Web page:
A consequentialist holds that systems of criminal punishment must be justified, if they can be justified at all, by their consequential benefits. It is a contingent fact, if it is a fact at all, that these benefits are most efficiently attained by a system of punishment, and by punishments which ordinary moralists would regard as just; and a thorough-going consequentialist must be ready in principle to justify punishments which many would condemn as unjust. A retributivist, on the other hand, insists that the justice of a system or instance of punishment is essential to its justification; and that the demands of justice cannot be reduced to those of consequential utility.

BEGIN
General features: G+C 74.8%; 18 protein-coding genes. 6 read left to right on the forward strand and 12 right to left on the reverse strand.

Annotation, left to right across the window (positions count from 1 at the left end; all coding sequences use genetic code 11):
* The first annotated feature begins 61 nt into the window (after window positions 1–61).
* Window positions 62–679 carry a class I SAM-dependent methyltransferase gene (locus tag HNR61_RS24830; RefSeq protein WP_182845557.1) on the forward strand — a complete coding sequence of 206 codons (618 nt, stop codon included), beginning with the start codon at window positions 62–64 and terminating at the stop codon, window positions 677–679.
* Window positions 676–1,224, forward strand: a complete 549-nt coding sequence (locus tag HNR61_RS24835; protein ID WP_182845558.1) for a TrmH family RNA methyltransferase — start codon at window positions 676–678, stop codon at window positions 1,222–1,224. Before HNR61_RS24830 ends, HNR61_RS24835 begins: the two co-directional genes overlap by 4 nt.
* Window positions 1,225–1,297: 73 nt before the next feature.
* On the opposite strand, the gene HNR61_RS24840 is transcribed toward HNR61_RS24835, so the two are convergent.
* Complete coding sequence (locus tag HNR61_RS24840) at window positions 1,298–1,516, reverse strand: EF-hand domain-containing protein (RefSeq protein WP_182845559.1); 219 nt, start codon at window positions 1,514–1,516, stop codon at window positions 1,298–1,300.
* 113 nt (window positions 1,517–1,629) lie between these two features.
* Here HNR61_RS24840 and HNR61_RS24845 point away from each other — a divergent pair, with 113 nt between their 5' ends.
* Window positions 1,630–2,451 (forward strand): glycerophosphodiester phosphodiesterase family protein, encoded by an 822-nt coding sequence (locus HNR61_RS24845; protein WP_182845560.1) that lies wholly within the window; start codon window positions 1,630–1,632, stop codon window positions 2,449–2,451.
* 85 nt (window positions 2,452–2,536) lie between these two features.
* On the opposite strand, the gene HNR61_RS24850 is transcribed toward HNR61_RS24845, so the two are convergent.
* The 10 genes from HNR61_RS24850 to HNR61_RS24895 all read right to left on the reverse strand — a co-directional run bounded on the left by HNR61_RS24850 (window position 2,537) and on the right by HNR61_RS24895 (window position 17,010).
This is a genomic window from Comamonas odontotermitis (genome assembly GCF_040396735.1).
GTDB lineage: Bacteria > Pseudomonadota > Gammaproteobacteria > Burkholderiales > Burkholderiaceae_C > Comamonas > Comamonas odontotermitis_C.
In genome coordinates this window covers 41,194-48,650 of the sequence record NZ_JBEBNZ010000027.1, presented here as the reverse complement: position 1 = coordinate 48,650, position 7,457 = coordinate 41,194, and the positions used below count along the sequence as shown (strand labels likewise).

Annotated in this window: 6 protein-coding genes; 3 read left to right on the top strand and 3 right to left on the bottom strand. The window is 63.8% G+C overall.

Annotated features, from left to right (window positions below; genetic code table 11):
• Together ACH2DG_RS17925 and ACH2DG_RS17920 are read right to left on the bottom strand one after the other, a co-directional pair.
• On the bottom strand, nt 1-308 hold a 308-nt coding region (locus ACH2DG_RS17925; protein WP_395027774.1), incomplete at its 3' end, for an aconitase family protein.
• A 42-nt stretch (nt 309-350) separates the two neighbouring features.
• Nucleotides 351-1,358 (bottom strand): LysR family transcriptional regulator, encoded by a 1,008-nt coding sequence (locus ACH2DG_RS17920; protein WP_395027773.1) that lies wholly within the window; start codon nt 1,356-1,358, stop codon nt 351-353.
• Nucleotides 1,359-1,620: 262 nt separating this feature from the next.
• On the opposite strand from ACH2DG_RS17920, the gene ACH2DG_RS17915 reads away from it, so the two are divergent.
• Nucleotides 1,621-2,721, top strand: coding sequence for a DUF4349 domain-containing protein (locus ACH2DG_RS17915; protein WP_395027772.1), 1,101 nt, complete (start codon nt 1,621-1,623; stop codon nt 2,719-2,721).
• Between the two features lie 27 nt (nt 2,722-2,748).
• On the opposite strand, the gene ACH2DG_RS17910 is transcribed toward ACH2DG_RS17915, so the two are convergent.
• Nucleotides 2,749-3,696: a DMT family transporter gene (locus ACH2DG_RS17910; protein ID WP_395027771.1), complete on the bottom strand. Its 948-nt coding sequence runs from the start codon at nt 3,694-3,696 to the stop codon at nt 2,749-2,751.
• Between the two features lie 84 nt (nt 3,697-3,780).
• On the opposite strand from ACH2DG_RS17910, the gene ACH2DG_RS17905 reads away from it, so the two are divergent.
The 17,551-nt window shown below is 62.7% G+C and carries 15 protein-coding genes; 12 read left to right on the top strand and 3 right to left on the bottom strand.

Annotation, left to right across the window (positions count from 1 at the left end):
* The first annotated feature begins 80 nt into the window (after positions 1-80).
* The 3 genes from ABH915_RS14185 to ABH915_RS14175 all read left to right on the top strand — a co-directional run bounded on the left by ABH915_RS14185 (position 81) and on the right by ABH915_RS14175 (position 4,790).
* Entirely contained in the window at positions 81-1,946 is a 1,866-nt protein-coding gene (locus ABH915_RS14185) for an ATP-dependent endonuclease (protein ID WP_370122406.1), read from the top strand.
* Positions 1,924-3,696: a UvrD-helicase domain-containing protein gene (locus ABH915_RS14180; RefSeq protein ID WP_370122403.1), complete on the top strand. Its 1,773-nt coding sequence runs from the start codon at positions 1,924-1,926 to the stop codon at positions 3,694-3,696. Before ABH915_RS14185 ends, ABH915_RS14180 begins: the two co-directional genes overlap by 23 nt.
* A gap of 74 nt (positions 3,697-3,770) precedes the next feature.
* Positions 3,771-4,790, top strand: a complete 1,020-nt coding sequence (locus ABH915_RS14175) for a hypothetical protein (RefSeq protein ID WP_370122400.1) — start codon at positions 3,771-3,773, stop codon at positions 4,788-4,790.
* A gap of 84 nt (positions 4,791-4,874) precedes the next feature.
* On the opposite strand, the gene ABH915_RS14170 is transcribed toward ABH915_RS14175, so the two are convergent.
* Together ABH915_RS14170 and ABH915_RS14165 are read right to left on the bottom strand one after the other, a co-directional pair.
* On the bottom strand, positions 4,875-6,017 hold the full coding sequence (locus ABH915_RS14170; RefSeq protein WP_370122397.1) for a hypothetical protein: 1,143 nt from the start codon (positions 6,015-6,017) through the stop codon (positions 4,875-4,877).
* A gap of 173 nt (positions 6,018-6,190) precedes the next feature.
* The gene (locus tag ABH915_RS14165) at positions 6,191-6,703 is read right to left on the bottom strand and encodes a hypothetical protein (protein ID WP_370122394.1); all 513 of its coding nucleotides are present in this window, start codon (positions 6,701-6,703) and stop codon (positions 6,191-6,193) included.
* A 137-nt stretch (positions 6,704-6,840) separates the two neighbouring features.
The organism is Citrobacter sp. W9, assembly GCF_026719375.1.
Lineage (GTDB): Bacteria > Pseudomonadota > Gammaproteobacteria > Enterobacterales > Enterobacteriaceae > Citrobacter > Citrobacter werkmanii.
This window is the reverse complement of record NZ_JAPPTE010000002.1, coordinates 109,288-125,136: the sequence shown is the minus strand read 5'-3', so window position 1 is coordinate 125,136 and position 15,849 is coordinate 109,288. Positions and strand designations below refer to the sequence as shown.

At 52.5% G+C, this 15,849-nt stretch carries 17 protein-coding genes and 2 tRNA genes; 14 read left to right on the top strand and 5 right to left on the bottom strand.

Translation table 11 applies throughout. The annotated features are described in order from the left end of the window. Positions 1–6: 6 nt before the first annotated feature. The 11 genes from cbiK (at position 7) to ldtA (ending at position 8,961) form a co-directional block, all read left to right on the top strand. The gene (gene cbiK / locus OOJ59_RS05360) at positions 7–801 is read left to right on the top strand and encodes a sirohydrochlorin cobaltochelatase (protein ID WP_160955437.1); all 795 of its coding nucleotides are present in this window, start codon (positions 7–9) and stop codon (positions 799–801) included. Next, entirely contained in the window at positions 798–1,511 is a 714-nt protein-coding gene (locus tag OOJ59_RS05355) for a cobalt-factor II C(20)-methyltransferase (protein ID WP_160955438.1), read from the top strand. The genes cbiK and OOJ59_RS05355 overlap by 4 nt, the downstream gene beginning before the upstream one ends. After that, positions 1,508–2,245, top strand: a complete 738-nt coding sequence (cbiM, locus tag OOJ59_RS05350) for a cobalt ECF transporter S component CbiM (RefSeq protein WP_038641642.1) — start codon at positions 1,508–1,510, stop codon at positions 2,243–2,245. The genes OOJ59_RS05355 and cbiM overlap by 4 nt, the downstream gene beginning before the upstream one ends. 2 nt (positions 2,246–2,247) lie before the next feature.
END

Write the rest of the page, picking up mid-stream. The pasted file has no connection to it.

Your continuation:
Retributivist accounts of punishment come in a variety of forms: we must distinguish those who insist only that guilt is a necessary, not a sufficient, condition of justified punishment from those who insist that punishment must be fully justified by reference to a past offence; and amongst the latter we find various accounts of how it is that an offence justifies or requires punishment. But essential to any retributivist account is the claim that an adequate justification of punishment must cite not, or not only, its consequential benefits, but its relationship to a past offence: it is a non-consequentialist requirement of justice that punishment must be of an offender, for an offence; that only the guilty may be punished, and that the severity of their punishments should be limited, if not completely determined, by the seriousness of the offences for which they are punished.